Let me tell you about the case of the guy who cleans up my office here at City Hall. He was born in Oaxaca, Mexico, and his first language was Zapotec, the Native American language in his area. He didn’t learn Spanish until he started going to school. He came to the US as an adult, and his English isn’t perfect, but he can hold a perfectly good conversation. His kids speak both English and Spanish fluently. In addition to being a janitor, he also works in a restaurant and owns several rental properties, which he maintains. He also owns a house back in Oaxaca where he plans to retire.

  23. I’m not seeing how this changes much. They’re still demanding documentation from people unlikely to have it because of their immigration status. I guess I’m glad that they don’t mean to be cruel to little kids, but they’re still doing a bang-up job at it.

    Kudos to the firefighters, though.

  24. One thing no one else has pointed out: The Salvation Army has no right to ask for a social security number. The U.S. SSN is used for tax and employment purposes, so your employer needs to see it (and needs the number so it can report your income), and you need to provide it to banks and people hiring you freelance and such when they’re going to pay you taxable income. But it shouldn’t be used for casual identification, especially since having someone’s social security number makes it very easy to steal their identity.

  25. Having worked in tourism, I’d have to say that at least as far as guests go, Spanish speaking (specifically, from the Americas- Spaniards have a distinctly different accent)are second only to Americans in their unwillingness to learn even a few phrases in other languages. And they get angry if you can’t speak their language. Most of the rest of us get embarrassed about it.

  26. Further update: SA changes policy

    I can give the SA the benefit of the doubt–that their requirement for SSN’s or birth certificates was an effort to prevent fraud.

    The people who said that kids of undocumented immigrants don’t deserve toys? Little to no doubt what their deal is.

    1. I just looked that up too. The Houston Chronicle is also carrying the story:

      To the SA’s credit:

      “The organization said that in most cases, when people had no Social Security numbers, they still received help. Other valid forms of identification include school registration, Medicaid cards, Consular cards, food stamps cards and birth certificates, the organization said.”

      However, I’m unsure whether this really changes things — is it possible to acquire any of these documents unless you have proof of legal residency?

      The sad thing is, though, there are people declaring that they will be refusing to donate to the SA now that they believe the SA is helping illegal immigrants. One person said they will be “picking [their] charities carefully.” Yes, good luck finding a charity that discriminates against its recipients. I don’t think your money will be going very far.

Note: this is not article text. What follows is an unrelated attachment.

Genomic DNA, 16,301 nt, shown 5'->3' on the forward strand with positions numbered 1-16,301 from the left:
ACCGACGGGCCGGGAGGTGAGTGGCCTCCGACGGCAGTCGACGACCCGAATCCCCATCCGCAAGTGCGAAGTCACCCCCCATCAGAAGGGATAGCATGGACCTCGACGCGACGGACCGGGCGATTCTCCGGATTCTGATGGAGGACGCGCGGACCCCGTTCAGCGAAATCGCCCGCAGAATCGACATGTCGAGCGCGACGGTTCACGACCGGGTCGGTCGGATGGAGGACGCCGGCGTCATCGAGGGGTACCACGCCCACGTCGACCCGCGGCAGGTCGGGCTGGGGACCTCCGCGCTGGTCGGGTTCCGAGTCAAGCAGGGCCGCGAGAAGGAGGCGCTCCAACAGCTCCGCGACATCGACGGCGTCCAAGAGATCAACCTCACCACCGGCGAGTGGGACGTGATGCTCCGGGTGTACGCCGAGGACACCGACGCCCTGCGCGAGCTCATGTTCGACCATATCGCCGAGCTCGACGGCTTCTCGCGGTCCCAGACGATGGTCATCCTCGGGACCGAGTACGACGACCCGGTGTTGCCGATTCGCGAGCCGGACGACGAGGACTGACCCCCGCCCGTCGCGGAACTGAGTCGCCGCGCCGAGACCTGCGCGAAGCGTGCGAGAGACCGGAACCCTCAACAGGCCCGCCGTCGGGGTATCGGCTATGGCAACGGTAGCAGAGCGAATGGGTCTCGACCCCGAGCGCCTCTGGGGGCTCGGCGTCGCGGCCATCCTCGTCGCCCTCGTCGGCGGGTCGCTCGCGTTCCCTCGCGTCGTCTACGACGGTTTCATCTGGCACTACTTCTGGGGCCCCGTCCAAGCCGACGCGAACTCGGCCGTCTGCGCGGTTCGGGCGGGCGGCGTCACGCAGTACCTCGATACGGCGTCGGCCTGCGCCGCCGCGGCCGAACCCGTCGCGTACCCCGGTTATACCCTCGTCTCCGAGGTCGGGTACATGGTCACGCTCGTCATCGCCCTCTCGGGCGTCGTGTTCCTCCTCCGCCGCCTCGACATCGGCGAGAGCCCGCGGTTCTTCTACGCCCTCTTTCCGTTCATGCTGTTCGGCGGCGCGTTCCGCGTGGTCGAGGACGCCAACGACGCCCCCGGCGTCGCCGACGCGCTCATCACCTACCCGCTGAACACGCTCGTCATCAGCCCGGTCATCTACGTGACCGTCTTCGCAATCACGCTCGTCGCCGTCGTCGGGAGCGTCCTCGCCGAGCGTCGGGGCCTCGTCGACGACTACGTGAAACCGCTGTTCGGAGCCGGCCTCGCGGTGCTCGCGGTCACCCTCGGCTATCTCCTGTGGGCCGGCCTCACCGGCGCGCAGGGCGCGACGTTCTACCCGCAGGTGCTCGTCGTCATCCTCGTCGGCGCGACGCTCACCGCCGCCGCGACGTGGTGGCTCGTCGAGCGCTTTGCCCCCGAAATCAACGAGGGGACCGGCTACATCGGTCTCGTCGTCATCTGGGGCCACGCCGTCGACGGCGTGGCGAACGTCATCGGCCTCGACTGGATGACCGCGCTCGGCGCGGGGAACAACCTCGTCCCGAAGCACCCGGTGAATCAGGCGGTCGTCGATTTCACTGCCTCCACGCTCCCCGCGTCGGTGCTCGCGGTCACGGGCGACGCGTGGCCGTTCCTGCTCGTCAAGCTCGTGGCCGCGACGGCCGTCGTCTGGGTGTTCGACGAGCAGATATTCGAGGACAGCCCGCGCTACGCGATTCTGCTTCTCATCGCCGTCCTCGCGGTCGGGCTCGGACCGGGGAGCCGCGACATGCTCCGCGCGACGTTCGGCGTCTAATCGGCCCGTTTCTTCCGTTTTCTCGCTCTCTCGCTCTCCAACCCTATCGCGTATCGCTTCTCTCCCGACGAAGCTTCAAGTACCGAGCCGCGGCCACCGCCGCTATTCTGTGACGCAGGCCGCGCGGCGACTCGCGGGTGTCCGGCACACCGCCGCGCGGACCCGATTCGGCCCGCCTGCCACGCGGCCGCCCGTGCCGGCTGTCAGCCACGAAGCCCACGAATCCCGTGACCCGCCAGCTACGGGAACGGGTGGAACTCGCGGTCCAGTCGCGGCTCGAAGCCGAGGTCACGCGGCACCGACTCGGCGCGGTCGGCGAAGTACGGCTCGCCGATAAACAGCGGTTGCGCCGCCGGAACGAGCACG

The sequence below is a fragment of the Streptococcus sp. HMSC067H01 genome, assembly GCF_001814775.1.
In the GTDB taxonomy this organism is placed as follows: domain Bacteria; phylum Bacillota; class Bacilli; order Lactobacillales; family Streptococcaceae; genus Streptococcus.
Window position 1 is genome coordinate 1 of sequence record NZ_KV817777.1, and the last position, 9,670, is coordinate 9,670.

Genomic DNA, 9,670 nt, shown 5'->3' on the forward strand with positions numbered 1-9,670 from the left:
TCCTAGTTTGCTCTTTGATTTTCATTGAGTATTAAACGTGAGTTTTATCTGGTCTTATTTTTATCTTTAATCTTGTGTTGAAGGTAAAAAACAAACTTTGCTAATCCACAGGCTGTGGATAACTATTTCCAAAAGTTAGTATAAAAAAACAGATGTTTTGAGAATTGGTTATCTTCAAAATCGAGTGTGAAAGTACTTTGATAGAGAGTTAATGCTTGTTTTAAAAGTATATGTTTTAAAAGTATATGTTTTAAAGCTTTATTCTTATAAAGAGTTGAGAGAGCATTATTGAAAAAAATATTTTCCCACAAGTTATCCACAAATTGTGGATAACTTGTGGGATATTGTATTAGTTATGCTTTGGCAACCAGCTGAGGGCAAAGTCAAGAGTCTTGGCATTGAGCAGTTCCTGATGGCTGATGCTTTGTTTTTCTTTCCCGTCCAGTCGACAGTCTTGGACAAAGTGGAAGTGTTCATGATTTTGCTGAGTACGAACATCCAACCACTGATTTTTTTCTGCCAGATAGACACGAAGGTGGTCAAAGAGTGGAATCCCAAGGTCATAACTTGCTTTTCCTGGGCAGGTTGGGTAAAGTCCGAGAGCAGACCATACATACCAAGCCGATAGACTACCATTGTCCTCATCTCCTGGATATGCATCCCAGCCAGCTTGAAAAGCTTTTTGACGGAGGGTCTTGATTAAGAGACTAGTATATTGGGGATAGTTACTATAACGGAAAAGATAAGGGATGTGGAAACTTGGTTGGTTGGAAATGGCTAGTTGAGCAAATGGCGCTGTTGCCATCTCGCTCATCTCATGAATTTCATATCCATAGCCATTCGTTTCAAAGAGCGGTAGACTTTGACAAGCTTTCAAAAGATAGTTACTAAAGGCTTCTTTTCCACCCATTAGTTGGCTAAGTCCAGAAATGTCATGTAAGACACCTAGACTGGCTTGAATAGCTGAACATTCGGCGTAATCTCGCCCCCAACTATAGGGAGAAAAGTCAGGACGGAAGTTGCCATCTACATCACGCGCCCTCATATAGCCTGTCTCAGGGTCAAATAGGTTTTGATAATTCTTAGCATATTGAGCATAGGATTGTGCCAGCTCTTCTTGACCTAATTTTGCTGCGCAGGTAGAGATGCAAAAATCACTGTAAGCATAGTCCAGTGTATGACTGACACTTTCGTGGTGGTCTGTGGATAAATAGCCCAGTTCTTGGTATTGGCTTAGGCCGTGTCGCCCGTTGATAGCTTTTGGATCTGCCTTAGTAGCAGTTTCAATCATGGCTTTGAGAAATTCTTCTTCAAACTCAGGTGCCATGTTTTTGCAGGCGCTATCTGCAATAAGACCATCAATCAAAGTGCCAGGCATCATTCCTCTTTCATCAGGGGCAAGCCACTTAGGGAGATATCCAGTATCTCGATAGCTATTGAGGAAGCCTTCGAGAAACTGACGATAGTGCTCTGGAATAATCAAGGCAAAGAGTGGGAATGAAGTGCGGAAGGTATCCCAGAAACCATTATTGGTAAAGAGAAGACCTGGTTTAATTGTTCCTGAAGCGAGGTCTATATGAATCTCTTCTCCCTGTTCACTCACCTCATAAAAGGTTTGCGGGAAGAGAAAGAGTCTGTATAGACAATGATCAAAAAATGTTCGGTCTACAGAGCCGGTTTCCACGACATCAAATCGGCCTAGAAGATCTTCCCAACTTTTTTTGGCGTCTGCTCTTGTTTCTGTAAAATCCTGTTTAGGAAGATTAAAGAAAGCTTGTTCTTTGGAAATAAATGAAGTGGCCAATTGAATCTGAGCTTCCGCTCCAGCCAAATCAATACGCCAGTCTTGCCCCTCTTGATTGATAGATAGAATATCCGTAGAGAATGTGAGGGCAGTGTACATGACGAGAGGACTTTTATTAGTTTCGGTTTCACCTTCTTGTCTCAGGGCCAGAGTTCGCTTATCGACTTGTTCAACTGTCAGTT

1. “is it possible to acquire any of these documents unless you have proof of legal residency?”

        Consular Cards are issued by the Mexican government and are widely carried by Mexican immigrants in Texas. Many parents would also be able to supply their children’s birth certificates and/or school registration.

  27. I read the bible once. It says to give. If you make people earn it somehow, that is not giving. If you demand approval of their use of it, that’s not giving.

    Churches are supposed to teach this stuff. They really ought to try to keep their own behaviors straight.

  28. They can wrap their petty little words in whatever high ‘moral’ justification they want, but it’s still nasty discrimination….of children…at Christmas time…in America…They should be ashamed. I’m ashamed for them and will actually go out of my way to find another charity to benefit from that small amount I can afford this year.

  29. I understand the desire to avoid bad people taking advantage of a charity, but this still feels kind of like testing people’s blood sugar at a soup kitchen to make sure they’re really hungry.

  30. I took some students to a local charity center that distributed food and clothing for a service learning project many years ago. We were bagging the groceries for people to pick up the next day and a family showed up by the back door. The supervisor came over and explained that it wasn’t distribution hours and they would have to come back at the designated time. There was the grandmother, the mom and a couple of kids. And we sent them away with nothing. I probably could have run after them and given them something. But I didn’t and believe me it still haunts me to this day.